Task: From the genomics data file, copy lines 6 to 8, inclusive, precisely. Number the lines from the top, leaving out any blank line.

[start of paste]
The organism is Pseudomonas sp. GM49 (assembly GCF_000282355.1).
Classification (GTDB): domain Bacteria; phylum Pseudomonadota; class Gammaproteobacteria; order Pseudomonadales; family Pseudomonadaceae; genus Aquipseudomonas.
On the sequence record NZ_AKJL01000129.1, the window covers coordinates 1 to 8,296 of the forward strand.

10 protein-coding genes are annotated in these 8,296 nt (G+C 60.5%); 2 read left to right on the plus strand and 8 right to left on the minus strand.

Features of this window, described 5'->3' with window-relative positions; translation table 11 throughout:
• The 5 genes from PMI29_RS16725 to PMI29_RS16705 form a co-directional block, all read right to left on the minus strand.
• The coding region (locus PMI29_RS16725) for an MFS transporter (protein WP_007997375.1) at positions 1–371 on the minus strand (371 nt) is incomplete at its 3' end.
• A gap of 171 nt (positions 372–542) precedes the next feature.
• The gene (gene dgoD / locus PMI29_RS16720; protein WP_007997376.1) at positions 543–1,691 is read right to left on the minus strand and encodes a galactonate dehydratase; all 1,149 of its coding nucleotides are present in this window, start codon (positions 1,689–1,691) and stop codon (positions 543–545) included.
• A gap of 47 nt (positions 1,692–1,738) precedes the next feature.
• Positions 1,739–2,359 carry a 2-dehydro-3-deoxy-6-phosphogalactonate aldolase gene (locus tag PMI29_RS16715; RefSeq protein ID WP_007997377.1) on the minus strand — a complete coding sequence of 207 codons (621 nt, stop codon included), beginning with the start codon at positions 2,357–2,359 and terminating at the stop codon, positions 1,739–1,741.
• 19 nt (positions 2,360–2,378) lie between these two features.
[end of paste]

• The 5 genes from PMI29_RS16725 to PMI29_RS16705 form a co-directional block, all read right to left on the minus strand.
• The coding region (locus PMI29_RS16725) for an MFS transporter (protein WP_007997375.1) at positions 1–371 on the minus strand (371 nt) is incomplete at its 3' end.
• A gap of 171 nt (positions 372–542) precedes the next feature.